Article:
Photo/Illutration Medical workers prepare to collect samples to administer COVID-19 tests to entrants at Narita Airport on the outskirts of Tokyo. (Asahi Shimbun file photo)

Japan is dispatching enforcement officials for follow-up checks on people entering the country in response to entrants failing to abide by the anti-coronavirus measure to stay home for two weeks after their arrival here.

The move comes after health ministry data showing that 300 entrants per day are flouting the government’s rule for them to inform authorities of their location and health on each day of the isolation period.

Renho, a senior member of the main opposition Constitutional Democratic Party of Japan, raised concerns at an Upper House Budget Committee session on May 10.

“Some 300 people cannot be reached per day, but we don’t know if they got sick or infected,” she said. “It could contribute to the spread of the virus.”

The government will send inspectors to the homes or accommodations of entrants found to have skipped the safety protocol to confirm their whereabouts more frequently than before.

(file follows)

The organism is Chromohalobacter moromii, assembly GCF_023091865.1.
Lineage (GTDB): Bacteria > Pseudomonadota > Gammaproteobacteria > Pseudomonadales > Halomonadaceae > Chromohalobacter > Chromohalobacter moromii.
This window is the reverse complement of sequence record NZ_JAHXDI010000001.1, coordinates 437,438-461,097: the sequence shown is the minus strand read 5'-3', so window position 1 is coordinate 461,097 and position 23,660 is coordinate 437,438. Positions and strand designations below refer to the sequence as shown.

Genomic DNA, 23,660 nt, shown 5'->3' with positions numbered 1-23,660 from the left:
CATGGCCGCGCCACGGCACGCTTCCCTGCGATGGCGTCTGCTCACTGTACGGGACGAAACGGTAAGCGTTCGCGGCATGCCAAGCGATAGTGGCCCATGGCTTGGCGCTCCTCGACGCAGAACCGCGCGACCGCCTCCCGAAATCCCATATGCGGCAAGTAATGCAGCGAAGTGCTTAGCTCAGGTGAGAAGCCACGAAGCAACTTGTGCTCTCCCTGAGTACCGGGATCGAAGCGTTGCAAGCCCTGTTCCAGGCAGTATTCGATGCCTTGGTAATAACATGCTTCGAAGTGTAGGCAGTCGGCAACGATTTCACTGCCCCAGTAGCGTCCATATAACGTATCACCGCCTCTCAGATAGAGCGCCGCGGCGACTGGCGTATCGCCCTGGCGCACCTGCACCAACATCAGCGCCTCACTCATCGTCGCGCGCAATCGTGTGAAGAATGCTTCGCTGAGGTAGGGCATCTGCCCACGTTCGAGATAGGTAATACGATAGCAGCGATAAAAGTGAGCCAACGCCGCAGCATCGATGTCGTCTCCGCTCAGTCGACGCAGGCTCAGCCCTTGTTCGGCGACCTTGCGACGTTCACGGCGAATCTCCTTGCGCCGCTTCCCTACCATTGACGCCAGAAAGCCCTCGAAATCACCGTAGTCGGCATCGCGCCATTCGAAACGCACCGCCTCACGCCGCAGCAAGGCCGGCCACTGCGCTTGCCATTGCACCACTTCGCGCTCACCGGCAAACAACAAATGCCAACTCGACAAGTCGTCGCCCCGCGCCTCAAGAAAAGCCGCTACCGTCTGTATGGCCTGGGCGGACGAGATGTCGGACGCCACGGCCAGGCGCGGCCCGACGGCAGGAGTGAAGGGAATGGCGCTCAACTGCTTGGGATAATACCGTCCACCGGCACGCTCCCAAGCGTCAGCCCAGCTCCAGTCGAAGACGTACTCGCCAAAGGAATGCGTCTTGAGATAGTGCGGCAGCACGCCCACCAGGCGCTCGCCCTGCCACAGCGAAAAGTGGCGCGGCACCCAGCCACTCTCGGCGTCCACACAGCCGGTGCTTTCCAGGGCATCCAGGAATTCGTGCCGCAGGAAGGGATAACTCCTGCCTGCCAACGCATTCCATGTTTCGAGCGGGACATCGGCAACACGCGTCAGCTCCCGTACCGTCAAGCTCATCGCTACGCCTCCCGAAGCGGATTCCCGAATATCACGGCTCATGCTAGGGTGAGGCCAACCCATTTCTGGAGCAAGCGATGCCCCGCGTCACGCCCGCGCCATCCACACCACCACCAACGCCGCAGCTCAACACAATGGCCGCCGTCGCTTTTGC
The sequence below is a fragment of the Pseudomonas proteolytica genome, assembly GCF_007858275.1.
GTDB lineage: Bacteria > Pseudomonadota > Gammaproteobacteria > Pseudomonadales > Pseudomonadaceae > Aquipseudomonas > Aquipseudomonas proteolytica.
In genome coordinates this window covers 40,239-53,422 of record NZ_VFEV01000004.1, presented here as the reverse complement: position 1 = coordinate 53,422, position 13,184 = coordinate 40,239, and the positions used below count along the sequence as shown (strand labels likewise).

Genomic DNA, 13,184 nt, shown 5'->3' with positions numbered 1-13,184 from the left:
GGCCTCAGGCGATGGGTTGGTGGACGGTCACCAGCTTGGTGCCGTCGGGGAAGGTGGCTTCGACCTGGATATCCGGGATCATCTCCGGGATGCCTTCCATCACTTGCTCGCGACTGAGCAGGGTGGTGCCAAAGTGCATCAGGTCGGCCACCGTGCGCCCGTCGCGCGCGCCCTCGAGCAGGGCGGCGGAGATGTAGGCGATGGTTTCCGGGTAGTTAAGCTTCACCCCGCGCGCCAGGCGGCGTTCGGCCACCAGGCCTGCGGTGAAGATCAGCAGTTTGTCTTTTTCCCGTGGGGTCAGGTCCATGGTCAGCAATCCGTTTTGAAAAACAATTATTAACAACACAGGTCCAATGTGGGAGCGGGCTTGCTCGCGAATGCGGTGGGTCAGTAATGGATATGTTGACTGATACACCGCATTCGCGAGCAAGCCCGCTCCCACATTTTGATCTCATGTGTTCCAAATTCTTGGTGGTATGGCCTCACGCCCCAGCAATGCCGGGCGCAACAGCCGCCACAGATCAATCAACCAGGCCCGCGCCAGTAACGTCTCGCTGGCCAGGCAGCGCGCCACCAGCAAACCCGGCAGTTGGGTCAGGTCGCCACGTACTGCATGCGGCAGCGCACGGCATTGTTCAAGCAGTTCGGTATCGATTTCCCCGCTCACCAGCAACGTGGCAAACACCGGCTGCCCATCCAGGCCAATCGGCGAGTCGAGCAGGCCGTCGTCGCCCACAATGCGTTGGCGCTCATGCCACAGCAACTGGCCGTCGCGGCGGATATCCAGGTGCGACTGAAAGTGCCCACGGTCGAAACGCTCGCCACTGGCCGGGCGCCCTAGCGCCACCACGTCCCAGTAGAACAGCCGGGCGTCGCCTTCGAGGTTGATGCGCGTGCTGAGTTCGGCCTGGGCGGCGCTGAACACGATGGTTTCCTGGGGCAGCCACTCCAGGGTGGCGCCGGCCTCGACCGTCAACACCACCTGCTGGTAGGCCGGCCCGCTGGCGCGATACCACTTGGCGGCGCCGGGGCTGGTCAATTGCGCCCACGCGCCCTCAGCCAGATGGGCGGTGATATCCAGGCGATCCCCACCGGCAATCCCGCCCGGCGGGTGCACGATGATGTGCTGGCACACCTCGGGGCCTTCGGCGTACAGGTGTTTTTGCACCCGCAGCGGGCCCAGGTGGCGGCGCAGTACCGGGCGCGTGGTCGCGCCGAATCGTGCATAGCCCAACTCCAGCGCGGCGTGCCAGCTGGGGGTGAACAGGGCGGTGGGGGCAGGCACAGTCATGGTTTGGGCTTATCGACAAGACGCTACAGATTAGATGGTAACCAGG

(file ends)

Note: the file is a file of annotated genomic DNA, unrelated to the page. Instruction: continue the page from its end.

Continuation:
As a step against the novel coronavirus, the government has requested people arriving in Japan from overseas to stay home for 14 days to restrict their movements and contact with others even if they test negative for the virus.

About 20,000 to 24,000 people are asked to follow the protocol each day, according to the Ministry of Health, Labor and Welfare.

Entrants, under the setup, must report daily to an entity commissioned by the health ministry on their location and health conditions, such as if they have a fever or a cough, using a smartphone app or email that they registered at their point of entry.

Arrivals are allowed to enter Japan only after signing a written pledge to do so.  

But up to 300 people defy the rule per day, according to the health ministry.

In response, the government’s task force on May 7 decided to take more rigorous measures to bring them in line.

Inspectors will now visit the addresses that entrants registered as where they will be staying while in Japan to confirm if they are actually there.

Entrants who don't answer phone calls from officials inquiring over their whereabouts will get an email from the government warning that their names could be disclosed to the public due to their negligence.

Between March 26 and April 30, the health ministry only called those who failed to report. But the ministry began sending enforcement officials in May to drop in on some of those who neglected to do so and since May 7 has been sending them more frequently. 

Those who break their written pledge, however, won't face jail time or any other penalty.

“It's difficult to impose a penalty as freedom of movement is guaranteed under the Constitution,” a health ministry official said.